I’ve had this recipe for a vadouvan carrot puree with seared sea scallops in the queue for quite some time, but never got around to posting it. Not sure why? Somehow this recipe slipped through the cracks, but it’s definitely worth sharing.

Perhaps you’ve heard of vadouvan?? It’s become rather ‘trendy’ as of late (truth be told, there’s nothing new about it). I suppose what’s old is new.

Vadouvan curry is a spice blend, an Indian masala (i.e., South Asian term for spice blend) with French influences. The French interpretation includes shallot/onion and garlic. This spice blend evolved due to French colonial influences in Southern India.

The addition of onion or shallot is what really sets vadouvan apart from a typical Indian curry blend. In the past, I’ve made my own vadouvan, which was something special, but A LOT of work. Thus, this time around, decided to make my life a little easier and tracked some down.

The blend I used today is from Kalustyan’s (NYC). You can find just about any spice, herb, or Indian ingredient there. If you’re ever in NYC, Kalustyan’s is definitely worth a visit. However, I must warn you, it’s hard to contain yourself and not walk out with the entire store (well, at least for me it was).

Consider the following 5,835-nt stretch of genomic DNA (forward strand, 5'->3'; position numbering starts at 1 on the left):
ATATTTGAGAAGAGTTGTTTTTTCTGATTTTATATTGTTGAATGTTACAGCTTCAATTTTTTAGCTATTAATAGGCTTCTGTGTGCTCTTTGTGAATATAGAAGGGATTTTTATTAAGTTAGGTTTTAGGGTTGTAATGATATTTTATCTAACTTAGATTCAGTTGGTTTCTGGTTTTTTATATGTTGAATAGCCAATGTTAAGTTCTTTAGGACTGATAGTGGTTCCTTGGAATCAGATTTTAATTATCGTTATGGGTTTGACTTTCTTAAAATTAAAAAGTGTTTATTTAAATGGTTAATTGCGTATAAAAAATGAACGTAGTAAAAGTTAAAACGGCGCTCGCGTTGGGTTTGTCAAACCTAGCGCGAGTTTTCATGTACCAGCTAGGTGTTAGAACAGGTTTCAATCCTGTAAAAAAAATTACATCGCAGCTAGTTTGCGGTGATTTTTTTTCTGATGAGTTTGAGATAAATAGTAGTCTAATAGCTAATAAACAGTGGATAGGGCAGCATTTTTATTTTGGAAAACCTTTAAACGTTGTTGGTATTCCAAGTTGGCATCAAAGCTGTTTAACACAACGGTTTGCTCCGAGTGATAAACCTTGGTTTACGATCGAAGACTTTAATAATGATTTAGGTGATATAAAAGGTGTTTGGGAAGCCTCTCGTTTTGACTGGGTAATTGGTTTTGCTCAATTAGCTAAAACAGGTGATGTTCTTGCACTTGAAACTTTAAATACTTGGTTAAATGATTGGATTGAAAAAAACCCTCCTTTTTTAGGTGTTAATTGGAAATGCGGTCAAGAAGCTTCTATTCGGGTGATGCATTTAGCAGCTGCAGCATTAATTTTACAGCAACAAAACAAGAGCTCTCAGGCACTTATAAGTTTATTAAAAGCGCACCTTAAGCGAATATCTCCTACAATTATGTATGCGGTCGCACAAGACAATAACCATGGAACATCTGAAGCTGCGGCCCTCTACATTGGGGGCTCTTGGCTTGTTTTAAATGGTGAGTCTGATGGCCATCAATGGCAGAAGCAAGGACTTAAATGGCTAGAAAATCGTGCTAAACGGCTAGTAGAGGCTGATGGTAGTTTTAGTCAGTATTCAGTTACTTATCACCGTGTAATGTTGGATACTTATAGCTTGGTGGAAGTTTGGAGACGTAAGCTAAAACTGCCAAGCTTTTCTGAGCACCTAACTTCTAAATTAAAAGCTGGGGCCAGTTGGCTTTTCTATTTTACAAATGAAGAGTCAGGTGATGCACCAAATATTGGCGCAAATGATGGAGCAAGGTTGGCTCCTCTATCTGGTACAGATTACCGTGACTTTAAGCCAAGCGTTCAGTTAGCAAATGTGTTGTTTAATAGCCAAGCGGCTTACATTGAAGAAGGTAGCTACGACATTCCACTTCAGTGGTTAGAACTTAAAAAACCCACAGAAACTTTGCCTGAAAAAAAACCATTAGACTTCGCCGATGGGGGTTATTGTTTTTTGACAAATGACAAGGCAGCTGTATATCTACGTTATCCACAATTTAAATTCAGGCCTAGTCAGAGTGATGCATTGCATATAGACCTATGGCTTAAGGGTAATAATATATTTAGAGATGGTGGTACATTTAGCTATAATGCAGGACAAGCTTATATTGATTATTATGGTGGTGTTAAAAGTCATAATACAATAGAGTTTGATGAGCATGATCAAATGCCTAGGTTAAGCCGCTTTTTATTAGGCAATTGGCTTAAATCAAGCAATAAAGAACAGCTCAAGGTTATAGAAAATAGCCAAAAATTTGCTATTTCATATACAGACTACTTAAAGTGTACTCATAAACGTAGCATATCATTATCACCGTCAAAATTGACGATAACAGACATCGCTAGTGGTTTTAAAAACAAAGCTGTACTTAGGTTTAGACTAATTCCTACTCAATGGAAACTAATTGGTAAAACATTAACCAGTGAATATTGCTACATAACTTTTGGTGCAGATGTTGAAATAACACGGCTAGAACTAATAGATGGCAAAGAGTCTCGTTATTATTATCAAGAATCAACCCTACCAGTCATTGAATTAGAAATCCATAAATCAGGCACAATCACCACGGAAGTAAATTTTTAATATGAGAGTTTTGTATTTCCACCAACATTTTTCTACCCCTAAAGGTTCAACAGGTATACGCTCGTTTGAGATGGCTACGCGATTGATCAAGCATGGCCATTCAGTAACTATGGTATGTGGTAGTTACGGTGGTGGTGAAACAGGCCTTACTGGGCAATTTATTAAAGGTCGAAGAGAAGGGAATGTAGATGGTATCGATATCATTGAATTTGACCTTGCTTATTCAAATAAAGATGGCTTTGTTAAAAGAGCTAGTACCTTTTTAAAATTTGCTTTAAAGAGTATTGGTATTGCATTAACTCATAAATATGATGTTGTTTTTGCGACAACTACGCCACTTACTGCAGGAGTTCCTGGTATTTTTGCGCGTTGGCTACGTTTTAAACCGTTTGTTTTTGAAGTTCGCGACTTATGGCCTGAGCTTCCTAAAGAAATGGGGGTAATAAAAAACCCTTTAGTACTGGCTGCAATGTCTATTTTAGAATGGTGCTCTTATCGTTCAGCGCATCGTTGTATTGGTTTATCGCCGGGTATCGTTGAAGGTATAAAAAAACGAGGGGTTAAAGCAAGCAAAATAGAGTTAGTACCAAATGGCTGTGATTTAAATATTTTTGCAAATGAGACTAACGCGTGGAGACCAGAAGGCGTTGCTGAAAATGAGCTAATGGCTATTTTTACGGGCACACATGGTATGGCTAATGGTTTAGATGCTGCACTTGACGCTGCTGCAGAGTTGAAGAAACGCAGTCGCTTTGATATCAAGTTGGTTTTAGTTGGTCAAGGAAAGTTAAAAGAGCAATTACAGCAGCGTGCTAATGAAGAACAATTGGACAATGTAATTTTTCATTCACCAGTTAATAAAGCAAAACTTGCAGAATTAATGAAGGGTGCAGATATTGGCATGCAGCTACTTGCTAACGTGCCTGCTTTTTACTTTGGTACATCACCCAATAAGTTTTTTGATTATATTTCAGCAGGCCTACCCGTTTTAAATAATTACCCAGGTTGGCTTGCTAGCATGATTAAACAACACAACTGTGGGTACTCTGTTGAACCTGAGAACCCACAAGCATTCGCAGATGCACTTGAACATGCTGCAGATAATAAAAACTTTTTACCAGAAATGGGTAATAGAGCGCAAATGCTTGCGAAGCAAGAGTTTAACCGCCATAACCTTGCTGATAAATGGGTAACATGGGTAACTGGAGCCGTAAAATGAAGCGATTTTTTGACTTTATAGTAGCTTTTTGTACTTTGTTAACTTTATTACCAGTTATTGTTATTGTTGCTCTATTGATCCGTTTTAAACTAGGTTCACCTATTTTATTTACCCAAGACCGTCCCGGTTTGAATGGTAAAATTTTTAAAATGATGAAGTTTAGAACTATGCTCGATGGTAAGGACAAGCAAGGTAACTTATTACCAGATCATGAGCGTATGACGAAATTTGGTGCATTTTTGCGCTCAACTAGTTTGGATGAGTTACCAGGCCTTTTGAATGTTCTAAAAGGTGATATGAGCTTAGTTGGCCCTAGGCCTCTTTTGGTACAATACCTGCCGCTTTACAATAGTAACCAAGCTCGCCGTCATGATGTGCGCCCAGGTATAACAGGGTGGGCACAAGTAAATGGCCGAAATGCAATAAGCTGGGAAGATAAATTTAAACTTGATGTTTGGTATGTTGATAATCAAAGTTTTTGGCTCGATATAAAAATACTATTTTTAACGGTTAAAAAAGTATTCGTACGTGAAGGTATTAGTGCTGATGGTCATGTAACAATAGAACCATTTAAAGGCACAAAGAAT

The blend I bought contains a mixture of onion, garlic, fenugreek, curry leaves, cumin, cardamom, mustard, fennel, turmeric, nutmeg, cayenne, and cloves. This one has a little spicy zip to it.

I’ve listed other sources for vadouvan below (all with slightly different spice blends).

Vadouvan is highly versatile. For instance, it’s really nice in this red lentil (vadouvan), curry, and coconut stew.

Today’s dish is quick and easy, but not shy on flavor. A nice starter, light lunch, or dinner. You can make the puree ahead of time and reheat before serving. Doing so makes the dish a snap to prepare.

Instead of scallops, the carrot puree also pairs well with firm whitefish such as halibut, haddock, cod, sea bass, snapper, etc.

Was pretty happy with the sear I got on my scallops. The key to achieving a good sear: pat your scallops dry, season well, and cook in butter 🙂 I think butter may be the answer to all of life’s problems. Make sure your pan is nice and hot — the scallops only need a quick sear, about a minute and a half per side.


Here are a few places where you can find vadouvan:

123 Lexington Avenue
New York, NY 10016

187 Atlantic Avenue
Brooklyn, NY 11201

The Spice House
several locations in Illinois and Wisconsin

Savory Spice Shop (this version has hickory smoke flavor added to the blend, interesting).
several locations across the United States

Store bought vadouvan…


Homemade vadouvan (recipe here)…

Nigella seeds?

These little black seeds are called nigella seeds. Completely optional in this dish (black sesame seeds would also work), but quite interesting and worth talking about. What I love so much about cooking is discovering new ingredients and flavors.

Nigella seeds also go by the name kalonji (in India) or charnushka (in the United States). They’re sometimes mistakenly referred to as black onion seeds, black cumin seeds, or black caraway seeds; however, nigella seeds have nothing to do with any of the aforementioned seeds.